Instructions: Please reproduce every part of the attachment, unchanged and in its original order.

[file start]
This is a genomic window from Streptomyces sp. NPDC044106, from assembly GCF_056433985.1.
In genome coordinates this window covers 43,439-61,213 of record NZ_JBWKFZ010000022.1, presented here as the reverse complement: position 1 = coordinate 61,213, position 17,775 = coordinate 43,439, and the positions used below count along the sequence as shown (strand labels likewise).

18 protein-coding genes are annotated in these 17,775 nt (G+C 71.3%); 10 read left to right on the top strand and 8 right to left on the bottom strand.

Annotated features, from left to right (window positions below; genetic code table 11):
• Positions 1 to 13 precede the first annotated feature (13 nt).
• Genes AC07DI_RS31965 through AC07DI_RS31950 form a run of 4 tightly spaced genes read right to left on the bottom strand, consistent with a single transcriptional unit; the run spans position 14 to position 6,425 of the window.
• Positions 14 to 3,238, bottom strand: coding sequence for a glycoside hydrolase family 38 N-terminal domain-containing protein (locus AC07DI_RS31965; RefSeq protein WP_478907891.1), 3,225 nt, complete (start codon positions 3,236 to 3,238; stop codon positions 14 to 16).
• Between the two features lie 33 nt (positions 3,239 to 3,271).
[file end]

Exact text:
This is a genomic window from Streptomyces sp. NPDC044106, from assembly GCF_056433985.1.
In genome coordinates this window covers 43,439-61,213 of record NZ_JBWKFZ010000022.1, presented here as the reverse complement: position 1 = coordinate 61,213, position 17,775 = coordinate 43,439, and the positions used below count along the sequence as shown (strand labels likewise).

18 protein-coding genes are annotated in these 17,775 nt (G+C 71.3%); 10 read left to right on the top strand and 8 right to left on the bottom strand.

Annotated features, from left to right (window positions below; genetic code table 11):
• Positions 1 to 13 precede the first annotated feature (13 nt).
• Genes AC07DI_RS31965 through AC07DI_RS31950 form a run of 4 tightly spaced genes read right to left on the bottom strand, consistent with a single transcriptional unit; the run spans position 14 to position 6,425 of the window.
• Positions 14 to 3,238, bottom strand: coding sequence for a glycoside hydrolase family 38 N-terminal domain-containing protein (locus AC07DI_RS31965; RefSeq protein WP_478907891.1), 3,225 nt, complete (start codon positions 3,236 to 3,238; stop codon positions 14 to 16).
• Between the two features lie 33 nt (positions 3,239 to 3,271).